Highway Code rule 146 seems to be one of basic common sense. But is it really? Because this rule covers a broad range of possibilities and the interpretation of adapting the way you are driving under certain road conditions can be different for everyone, this rule is open to interpretation. In fact, the way two different drivers interpret this rule at the same time may well depend on whether the road conditions produce an outcome that results in an accident.
The first obvious guideline and example frequently referred to in the rule are speed limits.
The national speed limit on motorways and dual carriageways is 70mph – unless signage indicates otherwise. Don’t make assumptions, look out for signage because urban dual carriageways very often carry a speed limit of 50mph. Speed limits should not be used as a baseline for travel speed, but rather the upper limit. When there is no signage on a single carriage road, the speed limit is 60mph, but remember this is only in the event of no signage.
A lot of us forget that there are lower speed limits too. Driving too slowly in a high-density traffic area can also create serious hazards, cause dangerous bottlenecks and irritate other drivers who will then take risks that cause accidents. The lower speed limit is usually around 50mph on a single carriage road and 60mph on a dual carriageway. To complicate things even further, areas that have street lights normally have a speed limit of 30mph unless signs show otherwise.
Be vigilant – Speed is something that is a high priority enforcement in the UK, and you’ll often find restriction signs even down hardly used rural farm tracks.
Junctions with entering road users
Junctions are the source of many a road related dispute. Don’t forget that it’s not just other cars that you’re looking out for, but also motorcycles and cyclists and these are favourite spots for pedestrians to appear out of nowhere suddenly. Simply because the situation may dictate on paper that you have the right of way, don’t assume that your duty of care under Highway Code rule 146 is in any way diminished.
Changing road conditions
No two places on the journey will ever be the same, and therefore unexpected or unplanned situations may arise. Your duty to adapt your driving remains the same whether you have a wide open straight flat stretch of road ahead of you or several miles of bends and blind rises. Both situations dictate awareness of different potential hazards. This not only requires that you are careful and don’t take unnecessary risks like overtaking on a bend or a blind rise but also having a contingency in place in case you’re suddenly presented with an oncoming driver that has overtaken and is approaching you head on.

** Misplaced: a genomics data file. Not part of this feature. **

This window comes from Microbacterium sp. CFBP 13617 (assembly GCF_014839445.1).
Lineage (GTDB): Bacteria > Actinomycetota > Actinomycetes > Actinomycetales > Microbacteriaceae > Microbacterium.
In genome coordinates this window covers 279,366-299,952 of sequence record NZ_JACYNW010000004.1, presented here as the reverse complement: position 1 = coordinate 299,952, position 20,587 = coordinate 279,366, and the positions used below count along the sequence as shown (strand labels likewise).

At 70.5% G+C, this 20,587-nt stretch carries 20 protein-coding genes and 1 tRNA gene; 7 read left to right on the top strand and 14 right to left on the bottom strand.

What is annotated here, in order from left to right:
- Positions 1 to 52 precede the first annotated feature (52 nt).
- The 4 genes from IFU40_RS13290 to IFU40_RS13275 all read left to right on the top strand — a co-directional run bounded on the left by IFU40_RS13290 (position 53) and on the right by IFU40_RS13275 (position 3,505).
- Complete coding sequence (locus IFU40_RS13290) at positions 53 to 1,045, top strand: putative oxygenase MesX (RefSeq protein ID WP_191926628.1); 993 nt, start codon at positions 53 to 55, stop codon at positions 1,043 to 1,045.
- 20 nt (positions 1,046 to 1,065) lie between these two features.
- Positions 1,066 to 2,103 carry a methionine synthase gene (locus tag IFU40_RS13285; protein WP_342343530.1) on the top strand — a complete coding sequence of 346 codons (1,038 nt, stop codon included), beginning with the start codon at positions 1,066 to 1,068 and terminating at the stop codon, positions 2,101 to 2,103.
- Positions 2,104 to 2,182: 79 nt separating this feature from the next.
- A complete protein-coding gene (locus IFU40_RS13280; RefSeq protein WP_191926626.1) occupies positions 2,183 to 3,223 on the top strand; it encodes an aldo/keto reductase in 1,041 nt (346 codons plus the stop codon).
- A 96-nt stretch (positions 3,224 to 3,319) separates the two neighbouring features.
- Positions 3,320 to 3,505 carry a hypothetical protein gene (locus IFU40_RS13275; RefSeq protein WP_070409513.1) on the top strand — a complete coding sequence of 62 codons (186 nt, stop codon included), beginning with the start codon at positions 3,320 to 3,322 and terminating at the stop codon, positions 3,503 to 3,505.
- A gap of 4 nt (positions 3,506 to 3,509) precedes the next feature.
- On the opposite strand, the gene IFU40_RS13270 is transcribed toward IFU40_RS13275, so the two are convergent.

Where the rules are unclear
Often on country lanes or unmarked junctions situations may arise where the right of way be unclear. You may think you are out in the middle of nowhere, when suddenly a cyclist, a quad biker or another driver turns in front of you. They may too have assumed there is unlikely to be anyone on that road or at that junction. Wherever possible treat the junction as you would in a suburban area, considering that it is always better to give way than to give your life.
Traffic controls, pedestrian crossings and more
Always be vigilant when traffic controls come up on your journey. Road situations with traffic controls exist because there is a clear and identifiable need for them. This said, there is still a risk of jaywalkers or distracted pedestrians. When traffic controls appear in situations that they normally wouldn’t such as mobile traffic light systems where roadworks are underway, adapting your driving to compensate for others who may notice the changes too late is vital. Many a driver has driven through a red mobile traffic light simply because subconsciously they didn’t expect it to be there.
Pedestrians and cyclists
You would think that the rules of the road wouldn’t require you to mind read, but in the case of pedestrians and cyclists, this may well be what you feel is necessary. These are two of the most unpredictable groups of road users, and a huge proportion of road fatalities occur within these groups. Always assume the worst when you see them and even when you don’t, think they are there, ready to appear from nowhere, having not seen you.
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